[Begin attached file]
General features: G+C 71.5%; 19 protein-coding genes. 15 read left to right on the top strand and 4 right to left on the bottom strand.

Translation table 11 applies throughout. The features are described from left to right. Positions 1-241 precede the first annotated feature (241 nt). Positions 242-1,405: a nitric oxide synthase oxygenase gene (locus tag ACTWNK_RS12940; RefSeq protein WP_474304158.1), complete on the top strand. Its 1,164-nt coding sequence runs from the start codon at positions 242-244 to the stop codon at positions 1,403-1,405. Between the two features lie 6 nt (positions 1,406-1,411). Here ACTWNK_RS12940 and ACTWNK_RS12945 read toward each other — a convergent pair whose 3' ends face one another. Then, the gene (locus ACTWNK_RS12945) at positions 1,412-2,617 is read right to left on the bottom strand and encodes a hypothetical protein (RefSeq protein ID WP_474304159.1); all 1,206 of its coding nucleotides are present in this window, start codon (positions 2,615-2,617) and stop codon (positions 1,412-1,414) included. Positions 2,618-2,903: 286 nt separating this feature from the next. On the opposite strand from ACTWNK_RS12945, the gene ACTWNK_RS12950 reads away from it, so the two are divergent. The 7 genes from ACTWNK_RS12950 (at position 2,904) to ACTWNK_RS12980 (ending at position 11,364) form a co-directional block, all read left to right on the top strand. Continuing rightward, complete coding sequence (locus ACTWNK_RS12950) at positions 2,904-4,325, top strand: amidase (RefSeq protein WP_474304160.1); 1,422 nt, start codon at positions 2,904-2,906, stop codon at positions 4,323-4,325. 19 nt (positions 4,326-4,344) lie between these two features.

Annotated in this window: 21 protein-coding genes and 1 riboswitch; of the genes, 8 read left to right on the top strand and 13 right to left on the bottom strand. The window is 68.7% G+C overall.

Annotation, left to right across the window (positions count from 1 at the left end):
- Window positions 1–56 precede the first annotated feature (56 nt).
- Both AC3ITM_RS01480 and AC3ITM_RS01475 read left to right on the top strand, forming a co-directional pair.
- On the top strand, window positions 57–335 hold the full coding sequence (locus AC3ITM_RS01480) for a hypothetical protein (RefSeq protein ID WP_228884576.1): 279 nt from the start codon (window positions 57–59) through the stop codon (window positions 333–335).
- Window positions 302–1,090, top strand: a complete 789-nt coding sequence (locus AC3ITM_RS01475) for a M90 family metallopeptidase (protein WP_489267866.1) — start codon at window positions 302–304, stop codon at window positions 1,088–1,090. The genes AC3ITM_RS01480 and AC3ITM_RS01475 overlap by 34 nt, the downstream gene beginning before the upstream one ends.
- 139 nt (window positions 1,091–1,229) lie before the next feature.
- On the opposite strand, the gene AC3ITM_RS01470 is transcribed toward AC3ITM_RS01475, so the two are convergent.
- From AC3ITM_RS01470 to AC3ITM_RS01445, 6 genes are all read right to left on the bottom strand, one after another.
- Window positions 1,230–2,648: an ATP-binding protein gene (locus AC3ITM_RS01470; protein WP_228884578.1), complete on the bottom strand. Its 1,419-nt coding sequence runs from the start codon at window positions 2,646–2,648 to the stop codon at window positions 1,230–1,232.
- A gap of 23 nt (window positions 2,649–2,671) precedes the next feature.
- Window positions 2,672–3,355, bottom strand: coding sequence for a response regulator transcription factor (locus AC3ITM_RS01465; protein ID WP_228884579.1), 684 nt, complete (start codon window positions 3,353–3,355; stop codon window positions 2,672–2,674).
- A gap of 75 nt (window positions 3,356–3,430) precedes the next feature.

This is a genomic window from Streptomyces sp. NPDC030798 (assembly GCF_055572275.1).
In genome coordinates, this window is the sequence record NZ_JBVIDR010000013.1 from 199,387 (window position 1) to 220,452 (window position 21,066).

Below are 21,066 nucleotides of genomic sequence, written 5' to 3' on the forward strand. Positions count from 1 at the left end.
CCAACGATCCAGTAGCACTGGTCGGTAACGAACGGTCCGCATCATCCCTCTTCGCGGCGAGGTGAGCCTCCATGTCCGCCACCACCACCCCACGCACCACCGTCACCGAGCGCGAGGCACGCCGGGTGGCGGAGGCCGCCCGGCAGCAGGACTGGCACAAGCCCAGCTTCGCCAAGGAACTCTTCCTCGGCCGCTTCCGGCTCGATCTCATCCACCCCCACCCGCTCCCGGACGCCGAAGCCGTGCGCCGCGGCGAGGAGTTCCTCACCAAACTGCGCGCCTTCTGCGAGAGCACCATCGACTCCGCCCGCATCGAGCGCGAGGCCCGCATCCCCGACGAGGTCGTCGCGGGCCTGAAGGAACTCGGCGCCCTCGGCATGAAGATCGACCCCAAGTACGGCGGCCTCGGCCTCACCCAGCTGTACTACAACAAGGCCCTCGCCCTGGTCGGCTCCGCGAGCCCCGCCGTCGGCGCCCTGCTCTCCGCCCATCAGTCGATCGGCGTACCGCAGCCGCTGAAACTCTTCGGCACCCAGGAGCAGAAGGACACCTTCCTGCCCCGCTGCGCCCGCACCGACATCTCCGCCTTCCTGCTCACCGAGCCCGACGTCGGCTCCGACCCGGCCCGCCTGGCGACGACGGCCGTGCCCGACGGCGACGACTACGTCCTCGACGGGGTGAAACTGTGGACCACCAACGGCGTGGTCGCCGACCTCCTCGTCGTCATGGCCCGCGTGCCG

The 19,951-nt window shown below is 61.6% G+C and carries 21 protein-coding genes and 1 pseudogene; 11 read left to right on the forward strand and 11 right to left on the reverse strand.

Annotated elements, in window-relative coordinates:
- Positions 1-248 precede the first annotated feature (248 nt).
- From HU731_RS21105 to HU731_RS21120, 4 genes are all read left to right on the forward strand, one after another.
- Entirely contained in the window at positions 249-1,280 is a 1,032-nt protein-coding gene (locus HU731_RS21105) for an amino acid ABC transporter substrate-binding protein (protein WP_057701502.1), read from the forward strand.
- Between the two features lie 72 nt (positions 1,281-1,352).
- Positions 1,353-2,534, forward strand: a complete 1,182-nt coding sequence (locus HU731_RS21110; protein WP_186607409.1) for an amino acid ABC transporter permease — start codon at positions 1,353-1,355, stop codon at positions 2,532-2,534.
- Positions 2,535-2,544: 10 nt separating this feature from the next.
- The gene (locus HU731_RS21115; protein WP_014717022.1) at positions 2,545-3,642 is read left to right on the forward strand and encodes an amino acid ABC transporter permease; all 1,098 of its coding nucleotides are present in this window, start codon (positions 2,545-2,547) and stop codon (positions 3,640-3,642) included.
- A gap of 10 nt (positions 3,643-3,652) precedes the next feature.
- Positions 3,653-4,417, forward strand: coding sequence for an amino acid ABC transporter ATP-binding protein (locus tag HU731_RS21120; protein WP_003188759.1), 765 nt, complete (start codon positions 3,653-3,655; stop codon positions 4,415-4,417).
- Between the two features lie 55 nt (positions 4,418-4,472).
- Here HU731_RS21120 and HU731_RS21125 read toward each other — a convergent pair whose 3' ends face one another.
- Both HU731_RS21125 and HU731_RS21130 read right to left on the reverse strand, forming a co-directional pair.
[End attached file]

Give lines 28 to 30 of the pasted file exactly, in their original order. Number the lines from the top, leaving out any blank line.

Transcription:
- The gene (locus HU731_RS21115; protein WP_014717022.1) at positions 2,545-3,642 is read left to right on the forward strand and encodes an amino acid ABC transporter permease; all 1,098 of its coding nucleotides are present in this window, start codon (positions 2,545-2,547) and stop codon (positions 3,640-3,642) included.
- A gap of 10 nt (positions 3,643-3,652) precedes the next feature.
- Positions 3,653-4,417, forward strand: coding sequence for an amino acid ABC transporter ATP-binding protein (locus tag HU731_RS21120; protein WP_003188759.1), 765 nt, complete (start codon positions 3,653-3,655; stop codon positions 4,415-4,417).